China, Russia, and the Outlook for the Liberal International System

June 2, 2014

Last week at West Point, President Obama observed that “Russia’s aggression towards former Soviet states unnerves capitals in Europe while China’s economic rise and military reach worries its neighbors.”  He explained that the United States could strengthen its leadership in the world by extending its “effort to strengthen and enforce international order.”  The president went on to note the importance of “standing with our allies on behalf of international order” and “having other nations maintain order in their own neighborhoods.”  Given the growing perception abroad of U.S. weakness and indecisiveness, Russia and China’s actions lend greater urgency to a central question of our time: what is the outlook for the liberal international system?  Two of today’s most important foreign-policy thinkers grapple with it in the new issue of Foreign Affairs.

In “The Return of Geopolitics,” Walter Russell Mead—a professor of foreign affairs and humanities at Bard College and editor-at-large of The American Interest—contends that Western policymakers misinterpreted the Soviet Union’s collapse to signify not only the “the ideological triumph of liberal capitalist democracy,” but also “the obsolescence of hard power.”  Increasingly, he argues, “China, Iran, and Russia are all pushing back against the political settlement of the Cold War.”  While there may be no “strategic alliance among them,” they are united in “their agreement that the status quo must be revised” and in their judgment that “U.S. power is the chief obstacle to achieving their revisionist goals.”

John Ikenberry—a professor of politics and international affairs at Princeton University—retorts in “The Illusion of Geopolitics” that China and Russia are “part-time spoilers at best” (he omits Iran from his analysis, arguing that it is, on balance, “engaged more in futile protest than actual resistance” to today’s system).  Confronting “the most globally organized and deeply entrenched order the world has ever seen,” those two countries would be undertaking a “fool’s errand” if they tried to “contest [its] basic terms.”  While Ikenberry does not argue that today’s system can or will endure in its current configuration on its own, he is confident that it will grow more entrenched if the United States continues to strengthen the “network of alliances, institutions, geopolitical bargains, client states, and democratic partnerships” over which it presides.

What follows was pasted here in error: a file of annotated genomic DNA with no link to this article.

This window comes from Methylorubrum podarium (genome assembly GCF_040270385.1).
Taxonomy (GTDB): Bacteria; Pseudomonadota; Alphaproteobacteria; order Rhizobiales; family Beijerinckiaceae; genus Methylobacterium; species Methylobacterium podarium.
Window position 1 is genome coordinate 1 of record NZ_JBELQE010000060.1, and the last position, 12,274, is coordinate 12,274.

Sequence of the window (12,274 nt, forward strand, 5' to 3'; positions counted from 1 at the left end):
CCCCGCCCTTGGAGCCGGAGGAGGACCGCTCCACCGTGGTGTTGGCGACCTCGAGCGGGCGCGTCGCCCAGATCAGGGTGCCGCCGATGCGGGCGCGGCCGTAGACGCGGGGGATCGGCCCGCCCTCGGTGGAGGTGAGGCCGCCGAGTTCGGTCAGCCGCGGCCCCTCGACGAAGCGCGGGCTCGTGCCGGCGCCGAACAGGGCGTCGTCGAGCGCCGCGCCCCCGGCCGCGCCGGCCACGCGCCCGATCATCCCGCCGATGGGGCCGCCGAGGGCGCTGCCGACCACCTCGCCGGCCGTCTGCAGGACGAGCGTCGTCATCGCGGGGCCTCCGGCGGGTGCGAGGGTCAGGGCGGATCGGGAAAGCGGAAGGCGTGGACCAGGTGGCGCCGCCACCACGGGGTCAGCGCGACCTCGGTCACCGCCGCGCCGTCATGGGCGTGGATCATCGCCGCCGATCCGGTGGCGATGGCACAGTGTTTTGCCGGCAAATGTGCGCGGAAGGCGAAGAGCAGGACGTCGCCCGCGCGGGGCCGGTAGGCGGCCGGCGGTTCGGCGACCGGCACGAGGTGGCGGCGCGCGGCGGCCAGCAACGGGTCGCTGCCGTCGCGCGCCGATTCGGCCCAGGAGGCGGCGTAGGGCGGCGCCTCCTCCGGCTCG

Mead and Ikenberry agree that China and Russia do not pose existential challenges to that system.  Paradoxically, though, their actions may be harder to counter for that very reason.  Both countries operate on the basis of a kind of Goldilocks principle for advancing national interests: apply and sustain enough pressure to score small victories—but well below the threshold that could trigger significant military, economic, and/or diplomatic retaliation—and repeat until the accumulation thereof changes tactical and, in time, strategic realities.

True, China occasionally takes dramatic steps to signal its seriousness in settling maritime disputes on its preferred terms.  In May 2012, for example, following a standoff between Chinese and Filipino vessels in Scarborough Shoal, China blocked the import of some 1,500 containers of bananas from the Philippines.  In November 2013, it declared an Air Defense Identification Zone that overlapped with territory over which Japan claims sovereignty.  And in early May, when a Vietnamese flotilla confronted Chinese ships attempting to operate an oil rig near the disputed Paracel Islands (China calls them the Xisha Islands), it was blasted with water cannons.

It is these sorts of actions on China’s part that tend to capture the headlines.  But its underlying strategy for asserting territorial claims in the South and East China Seas is to take small, incremental steps that collectively alter facts on the ground (or in the seas, as it were).  Robert Haddick, a regular contributor to War on the Rocks (and author of the forthcoming Fire on the Water: China, America, and the Future of the Pacific), calls this approach “salami-slicing”: it involves